Quick Win No. 1: A checklist, "Minimum Technical Requirements For Rapidly Procured Spectrum-Dependent Equipment," identifies the minimum technical spectrum requirements that must be identified, known and available before and during the fielding of rapidly procured spectrum-dependent equipment.

This checklist does not eliminate the requirement to complete appropriate spectrum supportability documents such as the DD-1494s. The checklist is available on the DON CIO Web site at www.doncio.navy.mil/.

Quick Win No. 2: Rapid publication of technical data to the Navy's Afloat Electromagnetic Spectrum Operations Program (AESOP) and the Marine Corps' System Planning, Engineering and Evaluation Device (SPEED) databases, before the joint review and federal certification process.

The early dissemination of critical data will enable naval operational forces to perform automated prediction and engineering that will enhance CENTCOM’s operational capabilities. It will help mitigate the time lag associated with data injection to spectrum databases, while leveraging existing naval databases that are widely used throughout the Department.

Quick Win No. 3: The addition of language in acquisition policy to mandate contractual requirements to provide technical spectrum data to alleviate excessive wait times associated with data requests to vendors. A requirement statement will be included in the next update of SECNAVINST 2400.1, “Electromagnetic Spectrum Policy and Management.”

Quick Win No. 4: Clarifies the requirement to process equipment that uses legacy waveforms or has been issued a Federal Communications Commission identification number through the federal “certification” process. This will reduce DON spectrum engineering workload and result in a streamlined spectrum supportability process to better support the DON acquisition communities.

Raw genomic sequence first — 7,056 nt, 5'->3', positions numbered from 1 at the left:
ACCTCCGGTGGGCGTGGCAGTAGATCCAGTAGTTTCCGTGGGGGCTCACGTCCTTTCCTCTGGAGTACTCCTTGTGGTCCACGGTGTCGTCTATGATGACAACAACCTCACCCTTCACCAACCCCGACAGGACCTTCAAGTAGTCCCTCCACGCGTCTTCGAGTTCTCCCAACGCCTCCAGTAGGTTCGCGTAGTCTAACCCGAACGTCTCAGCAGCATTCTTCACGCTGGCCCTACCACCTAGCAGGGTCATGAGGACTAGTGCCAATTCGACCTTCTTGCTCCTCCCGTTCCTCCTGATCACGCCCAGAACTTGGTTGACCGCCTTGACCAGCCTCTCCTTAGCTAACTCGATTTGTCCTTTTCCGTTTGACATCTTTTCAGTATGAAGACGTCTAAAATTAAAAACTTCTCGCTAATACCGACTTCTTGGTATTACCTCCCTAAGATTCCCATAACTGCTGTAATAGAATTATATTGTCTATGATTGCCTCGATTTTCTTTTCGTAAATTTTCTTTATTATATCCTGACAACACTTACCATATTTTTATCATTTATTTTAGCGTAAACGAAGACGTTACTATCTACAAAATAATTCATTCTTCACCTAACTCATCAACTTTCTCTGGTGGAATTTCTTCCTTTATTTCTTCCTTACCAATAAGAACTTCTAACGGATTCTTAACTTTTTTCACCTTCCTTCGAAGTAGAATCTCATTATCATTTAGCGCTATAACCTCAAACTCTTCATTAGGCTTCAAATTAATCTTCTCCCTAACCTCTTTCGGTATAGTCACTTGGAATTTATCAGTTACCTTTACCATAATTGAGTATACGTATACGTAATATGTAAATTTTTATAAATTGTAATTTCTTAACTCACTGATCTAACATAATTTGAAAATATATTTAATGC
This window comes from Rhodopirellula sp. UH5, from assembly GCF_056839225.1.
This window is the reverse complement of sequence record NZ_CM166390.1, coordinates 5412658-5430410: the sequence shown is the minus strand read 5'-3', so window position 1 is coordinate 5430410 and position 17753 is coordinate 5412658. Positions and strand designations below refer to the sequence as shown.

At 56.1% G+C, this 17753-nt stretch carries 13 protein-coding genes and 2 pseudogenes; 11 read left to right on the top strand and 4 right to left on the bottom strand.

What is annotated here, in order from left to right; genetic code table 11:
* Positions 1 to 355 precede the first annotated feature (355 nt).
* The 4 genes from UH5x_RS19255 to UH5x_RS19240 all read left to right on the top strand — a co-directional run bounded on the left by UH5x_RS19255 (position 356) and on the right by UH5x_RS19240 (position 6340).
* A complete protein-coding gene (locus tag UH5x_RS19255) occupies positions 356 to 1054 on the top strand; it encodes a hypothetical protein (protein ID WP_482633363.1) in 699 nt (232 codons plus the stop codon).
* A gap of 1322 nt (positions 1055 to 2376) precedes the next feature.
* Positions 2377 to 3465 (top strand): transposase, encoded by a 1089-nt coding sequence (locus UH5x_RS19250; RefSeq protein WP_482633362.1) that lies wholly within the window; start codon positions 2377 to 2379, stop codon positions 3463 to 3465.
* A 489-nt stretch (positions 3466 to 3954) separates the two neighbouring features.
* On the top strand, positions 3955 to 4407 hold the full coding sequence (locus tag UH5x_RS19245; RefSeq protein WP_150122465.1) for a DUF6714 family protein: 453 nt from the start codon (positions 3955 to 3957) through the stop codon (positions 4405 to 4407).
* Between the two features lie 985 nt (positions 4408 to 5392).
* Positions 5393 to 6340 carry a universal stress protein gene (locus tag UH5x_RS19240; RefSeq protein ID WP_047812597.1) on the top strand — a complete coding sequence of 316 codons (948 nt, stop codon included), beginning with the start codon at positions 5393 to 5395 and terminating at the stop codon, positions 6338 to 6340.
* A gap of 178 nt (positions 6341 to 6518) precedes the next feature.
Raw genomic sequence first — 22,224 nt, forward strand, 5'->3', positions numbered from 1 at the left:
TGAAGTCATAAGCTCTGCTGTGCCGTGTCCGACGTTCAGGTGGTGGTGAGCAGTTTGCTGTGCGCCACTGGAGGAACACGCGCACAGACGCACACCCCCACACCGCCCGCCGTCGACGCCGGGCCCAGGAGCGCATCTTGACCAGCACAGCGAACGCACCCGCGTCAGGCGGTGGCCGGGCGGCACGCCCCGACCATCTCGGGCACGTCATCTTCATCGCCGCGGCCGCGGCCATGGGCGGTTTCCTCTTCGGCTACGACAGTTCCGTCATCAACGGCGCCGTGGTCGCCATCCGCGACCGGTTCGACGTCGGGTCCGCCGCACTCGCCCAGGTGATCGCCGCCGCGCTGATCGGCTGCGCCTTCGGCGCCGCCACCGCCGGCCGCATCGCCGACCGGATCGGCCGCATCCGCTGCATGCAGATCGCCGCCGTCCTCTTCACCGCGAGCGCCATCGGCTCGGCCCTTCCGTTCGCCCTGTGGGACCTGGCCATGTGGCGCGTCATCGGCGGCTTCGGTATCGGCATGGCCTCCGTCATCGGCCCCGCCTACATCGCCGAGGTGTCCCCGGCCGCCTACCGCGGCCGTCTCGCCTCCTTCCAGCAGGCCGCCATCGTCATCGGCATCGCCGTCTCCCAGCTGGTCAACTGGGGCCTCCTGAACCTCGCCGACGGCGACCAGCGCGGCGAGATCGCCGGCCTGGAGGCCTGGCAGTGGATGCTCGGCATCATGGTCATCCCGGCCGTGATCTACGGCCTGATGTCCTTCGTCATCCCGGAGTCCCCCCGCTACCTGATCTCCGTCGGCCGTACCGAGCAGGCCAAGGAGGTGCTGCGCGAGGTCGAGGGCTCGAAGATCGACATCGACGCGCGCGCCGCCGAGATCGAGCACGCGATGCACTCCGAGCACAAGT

Like Quick Win No. 1, it does not eliminate the requirement to complete the DD-1494. Although the LSS project is in the “improve” phase of the “define, measure, analyze, improve, control” process, it has not slowed down the execution of the quick wins.

One lesson learned is that LSS empowers a team to challenge the status quo and make a difference. This LSS project is scheduled to complete the “control” phase in May 2008.

The quick wins together with the full LSS project underway have made and will continue to make great improvements to the fielding and supportability of spectrum-dependent communications and electronics equipment that support warfighters.

Mr. Kidd and Ms. Fairclough support the office of the DON CIO. Mr. Kidd is the Director, DON Strategic Spectrum Plans and Policy and Ms. Fairclough provides contractor support specializing in Lean Six Sigma program management and project implementation. They can be reached at DONSpectrumTeam@navy.mil.

Related CHIPS Articles
Related DON CIO News
Related DON CIO Policy

CHIPS is an official U.S. Navy website sponsored by the Department of the Navy (DON) Chief Information Officer, the Department of Defense Enterprise Software Initiative (ESI) and the DON's ESI Software Product Manager Team at Space and Naval Warfare Systems Center Pacific.

Online ISSN 2154-1779; Print ISSN 1047-9988
Hyperlink Disclaimer